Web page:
And anyway, what place do these memories have when – with major and minor variations of pitch and context – essentially the same thing happened each day – great banks of detail accumulating like silt at the mouth of a dying river.
The National Association for Children of Alcoholics estimates that as many as 2.6 million children in the UK have at least one alcoholic parent – with the number of adults whose childhoods were affected in some way by alcohol several times that number, the impact rippling ever outwards and across generations. And all the while, the medical literature expands; the impact upon a child's mind and body becoming ever more stark: irregularities in stress hormone response, compromised immune systems, abnormal activations deep within the brain's indula; the emerging science of epigenetics even identifying damage to gene expression through the process of methylation. And then there are the massive data sets showing staggering differences in life expectancy, educational achievement, levels of addiction and happiness; the evidence snowballing since the first studies into the families of alcoholics in the 1980s.
The notion of an "adult child of an alcoholic" is a phrase with which I still struggle, resisting any kind of designation, and bristling slightly at its inelegance each time I hear it used in a support group. For most of my adult life, my father's alcoholism was regarded as a distant concern, of limited relevance to any problems I encountered, be it depression, anxiety or almost total isolation. In my entire time at the Maudsley in my early twenties, it was never mentioned. I had emerged, survived and little more needed to be said. And, of course, I avoided alcohol entirely, so felt immune to the most common pitfall of filial addiction.
I resisted also the term's apparent simplicity and exculpation. From my own life, I could identify myriad factors that may have contributed in some way to my poor mental health as an adult – be it extreme withdrawal, a misfiring nervous system, ferocious blush, poor choices, dilettantism, years of bad skin, no sense of personal agency, poverty and class shame, a bad genetic hand, a concussion aged nine, chemical imbalances, problematic physiognomy, acute personal failings, unlikeability, random concatenations of events and encounters, luck and its absence at key junctures – seemingly anything except my father's alcoholism.
It was only with the promise of our first child – and the sudden, rabid emergence of obsessive thoughts and compulsions – that I found myself reconsidering my own childhood. During that first scan, I remember vividly the sense of something beyond my understanding, of some new tranche of emotions being revealed and explored for the first time (a sense of the love that's coming; the first sky-locked swells of a tsunami). And yet alongside this love, I started to experience an almost overwhelming fear. Even the most cursory reading on early child development induces a sort of vertigo: so much that happens within those first three years has lifelong repercussions; connections and patterns deep within the brain's architecture that are irreversible, and that will have a profound impact on a child's ability to form relationships, to manage uncertainty and pain, to learn or to be happy. In thinking about the start I wanted for our daughter, I slowly realised that almost every hope or aspiration seemed like the opposite of my own childhood.
According to Gravitz and Bowden, it is often at such key junctures that the children of alcoholics particularly struggle. The thoughts or behaviours that once ensured their survival – hypervigilance, rigidity of outlook, emotional disconnection – are often carried forward, unthought, into adulthood, leaving them ill-equipped to accommodate change. Many aspects of my own dysfunction are probably direct outgrowths of my father's drinking and the strange, insular world it fostered. A tentative line, for instance, can probably be drawn from the daily monitoring of his drinking to the anxiety and intense watchfulness I experienced as an adult. Likewise, the deep shame and embarrassment of an alcoholic father – the daily repression, secrecy and burying of self – is a probable factor in the uncontrollable blushing that culminated in a misguided operation at nineteen, hacking away at my nervous system in a desperate attempt to block the signal (such madness itself a likely product of the all-or-nothing functioning common amongst children of alcoholics).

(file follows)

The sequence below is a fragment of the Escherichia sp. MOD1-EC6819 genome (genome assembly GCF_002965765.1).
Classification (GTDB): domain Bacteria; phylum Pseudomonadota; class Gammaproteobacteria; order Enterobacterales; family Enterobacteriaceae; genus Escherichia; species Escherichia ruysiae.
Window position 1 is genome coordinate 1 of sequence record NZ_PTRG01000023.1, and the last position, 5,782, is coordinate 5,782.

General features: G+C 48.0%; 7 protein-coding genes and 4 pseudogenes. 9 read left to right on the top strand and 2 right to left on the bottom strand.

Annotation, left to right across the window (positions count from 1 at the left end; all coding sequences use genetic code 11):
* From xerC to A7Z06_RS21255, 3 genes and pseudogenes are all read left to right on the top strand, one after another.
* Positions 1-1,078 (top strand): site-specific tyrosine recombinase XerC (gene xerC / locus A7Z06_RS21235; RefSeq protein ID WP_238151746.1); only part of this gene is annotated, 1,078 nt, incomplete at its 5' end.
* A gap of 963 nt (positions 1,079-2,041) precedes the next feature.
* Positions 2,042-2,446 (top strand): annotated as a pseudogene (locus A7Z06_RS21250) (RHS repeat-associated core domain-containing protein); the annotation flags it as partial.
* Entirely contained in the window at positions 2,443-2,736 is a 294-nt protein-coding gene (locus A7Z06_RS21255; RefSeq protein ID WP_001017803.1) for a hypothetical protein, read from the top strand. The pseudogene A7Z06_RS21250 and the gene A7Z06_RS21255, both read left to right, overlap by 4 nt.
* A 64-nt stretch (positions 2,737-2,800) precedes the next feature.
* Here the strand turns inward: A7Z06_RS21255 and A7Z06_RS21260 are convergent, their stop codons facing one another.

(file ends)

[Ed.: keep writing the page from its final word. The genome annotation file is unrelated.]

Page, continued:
And yet, while increasingly accepting of the impact of my father's drinking, excavation of the past, beyond the familiar well-worn stories, has proved difficult. In common with many children of alcoholics, my memory of childhood is extremely poor – disconnection and repression being typical strategies when faced with chaos or fear, particularly when one or both parents are physically or emotionally unavailable. (When asked what I was like as a baby and toddler, they proudly declare that I was "perfect: so quiet, no trouble at all").
Even when aided by photographs, I struggle to remember specific scenes, any kind of sequence or flow – though I at least retain vague memories of place. It starts always with place; the one aspect of my past that I can salvage with some certainty. I can still remember carpets, furnishings (so many floral sofas), the view from each window – and then short scenes flicker and fade – though never anything else of any substance.
Sometimes, I try reinserting myself into certain rooms, peopling them with family and then, like marionettes, setting them in motion, certain of how each person would have moved about the scene; where they would sit, what they would say (deferring to those parts of memory that do not require conscious retrieval, just instinct, intuition). I can recall the hallway of that small terrace, the long brown draught excluder with a dog's head, the leaded window, the toy basketball hoop above the kitchen door, and the small vase of dried flowers on the windowsill. And then suddenly we are about to leave – my father insisting that my brother and I go out to the car first; that he'll be there in a moment – failing to emerge from the house for ten minutes, his breath reeking of cider, his eyes bloodshot and his movements clenched. I feel with certainty this is what he would have done, that something like this happened often, even though specific instances seem beyond retrieval. Or I find myself ascending that dark staircase, looking along the landing towards my parents' room, and there he is, turned away.